What A Week!

By Jay Potter

From last Friday through this this past Sunday, we had KC Kayaks in the water on five days in four different locations around the state. Each area provided different types of fishing and different results.

Last weekend was Port Fourchon. Midweek was my update from RTB3 media day in Grand Isle. Saturday afternoon I had to be New Orleans for a going away party, so I took off early and put in at Reggio. And Sunday was a short trip down the river from NOLA to Pointe A La Hache.

A nice eating-sized red. We found some of the prettiest pumpkin-golden reds this week.

Fourchon produced, just like it almost always does, but it wasn’t much of a production.

Fishing Friday and Saturday, Corey and I only managed a few fish. It was windy with rain and thunders moving around all over South LA, so it wasn’t much of a weekend for kayak fishing.

Nonetheless, Saturday proved why Louisiana is such an incredible fishery. Using KC’s¬†Fourchon go-to, the purple/blue glitter-chartreuse tail H&H Cocahoe,¬†I caught four fish, all keepers, but all small for their species.

The H&H Cocahoe Purple/Blue Glitter Yellow Tail. It catches 'em all in Fourchon.

 

 

 

But I said species… because it was one red, one speck, one black drum and one flounder. Our neighbors in other states along the Gulf Coast would have already called all of their fishing buddies to brag.

Wednesday’s non-action was already covered, and that’s a nice segue to Saturday.

I launched at Reggio Marina in Reggio, LA after making the drive from Baton Rouge. Michael, who runs the marina was nice enough to show me around the map and recommend some general areas. I had never fished Reggio, but I knew this was not the time of year to hope for a big haul, but I wanted to try somewhere new. I could tell Michael wasn’t overly optimistic.

The Canals of Reggio.

Long story short, I will be back in the fall, because that was the most intense seaweed I have ever battled, and no fish is worth braving a thunderstorm in a kayak. The water was so much fresher than my usual places in Fourchon, and it will surely hold tons of reds and bass when the weather cools. But aside from the sight of a couple black drum tails and backs in the thick weeds, I had no fish encounters.

Sunday was the day that made the week.

My friend Cody was equipped with a KC and headed from Baton Rouge to Pointe a la Hache for daybreak. As I was cruelly subjected to a late night in NOLA, Cody called me to say he was leaving as we were getting home. Needless to say I was a bit behind him, and I missed out.

He has been fishing reds for only a couple of months, so upon his arrival, his mind was instantly blown. Like Reggio, this spot was covered in seaweed/sea grass, but wasn’t quite as thick with some clear spots, and bait was everywhere. Cody used a gator’s homemade break in the reeds to launch his KC into a shallow grass-filled pond and paddled about 40 yards to the mouth of the pond.

The gator-slide put-in. It stunk to high heaven. Notice the grass in the water.

The gator-slide put-in. It stunk to high heaven. Notice the all grass in the water.

Then, fish exploded everywhere. Three tails here, four there; everywhere around him. All deep in the weeds, chowing down. Even though it was high tide, the grass was all the way up to the surface, so Cody had a hell of a time getting any clean presentations. Once he did manage some hookups, the big strong reds dove into the weeds. Grass stacked up on the line, weighing it down and giving enough slack for the red to free himself, and so it went until the bite cooled off.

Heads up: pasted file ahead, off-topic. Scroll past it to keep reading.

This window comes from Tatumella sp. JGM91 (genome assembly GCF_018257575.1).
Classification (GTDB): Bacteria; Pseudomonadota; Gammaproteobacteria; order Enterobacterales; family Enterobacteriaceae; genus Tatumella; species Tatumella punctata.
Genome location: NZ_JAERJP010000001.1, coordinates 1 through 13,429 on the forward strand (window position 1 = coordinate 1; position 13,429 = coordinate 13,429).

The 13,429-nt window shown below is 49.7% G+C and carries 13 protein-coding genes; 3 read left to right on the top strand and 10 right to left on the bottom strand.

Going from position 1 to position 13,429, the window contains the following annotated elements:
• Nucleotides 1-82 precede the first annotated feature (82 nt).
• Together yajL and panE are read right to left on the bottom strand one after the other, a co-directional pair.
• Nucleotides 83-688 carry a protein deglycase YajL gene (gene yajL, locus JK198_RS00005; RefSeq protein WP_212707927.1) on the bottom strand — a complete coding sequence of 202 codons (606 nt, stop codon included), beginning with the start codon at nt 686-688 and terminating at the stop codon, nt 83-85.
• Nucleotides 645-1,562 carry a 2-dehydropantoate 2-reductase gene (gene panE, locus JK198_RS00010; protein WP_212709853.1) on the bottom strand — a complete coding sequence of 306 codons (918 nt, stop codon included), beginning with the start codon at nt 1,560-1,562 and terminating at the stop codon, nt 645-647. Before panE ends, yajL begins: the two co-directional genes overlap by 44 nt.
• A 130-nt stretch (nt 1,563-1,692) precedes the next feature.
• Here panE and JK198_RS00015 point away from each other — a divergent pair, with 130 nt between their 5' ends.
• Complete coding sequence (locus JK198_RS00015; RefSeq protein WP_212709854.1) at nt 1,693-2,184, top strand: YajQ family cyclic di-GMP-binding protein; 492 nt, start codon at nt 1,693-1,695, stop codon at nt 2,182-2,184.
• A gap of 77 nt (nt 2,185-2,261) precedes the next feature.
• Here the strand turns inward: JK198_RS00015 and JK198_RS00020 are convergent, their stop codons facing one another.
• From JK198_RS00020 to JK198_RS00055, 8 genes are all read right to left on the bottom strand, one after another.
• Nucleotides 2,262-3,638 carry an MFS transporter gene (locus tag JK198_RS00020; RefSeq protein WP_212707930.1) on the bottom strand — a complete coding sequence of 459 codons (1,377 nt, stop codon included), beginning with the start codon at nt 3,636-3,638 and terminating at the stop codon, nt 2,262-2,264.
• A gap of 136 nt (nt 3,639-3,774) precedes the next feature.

I showed up later and spooked a big red in the grass minutes after launching. We paddled several canals and drifted the banks to no avail. In the middle of deep channel, a shrimp jumped into Cody’s boat and then went straight under a poppin’ cork rig. After the cork’s first pop, something big took the shrimp and broke him off.

Eventually we found a pond off of one canal that was very similar to the grass filled area near the launch, and we immediately noticed all the action. As we headed in, a couple reds blasted past us and escaped the hook. Several others were not so lucky however.

The canal is in the background. You won't find trees like that too salty of water.

The canal is in the background. You won't find trees like that too salty of water.

I began working some of the clear spots in the grass I mentioned earlier, as well as just casting past some of the surface disturbances. Using a weedless gold spoon, I was able to scoot it over grass when necessary, and when I got it wobbling in some open water, some vicious strikes resulted.

Cody's Red

Cody workin' the grass pond.

 

 

I ended up with some pretty good eating-sized 20″ reds and one who went about 25″ or 26″ and was a little more fun.

The big dog of the batch. Too bad we saw his big brother and the jet ski-sized wake he made on his way out. Notice the clear spots in the weeds. It was at least six feet deep right here, a perfect redfish buffet.

Cody had some good hookups too, at one point he got to stare down into the water and watch the fish hit the spoon.

 

 

 

That capped it off for us, and after a couple more alligator sightings, we were on way home, ready to put some fish in the pan.

We may also do a little food blogging here soon and show everybody the kind of cuisine KC Kayaks help us put on our tables!

Until next time.

Follow me on Twitter here, follow KC Kayaks here.

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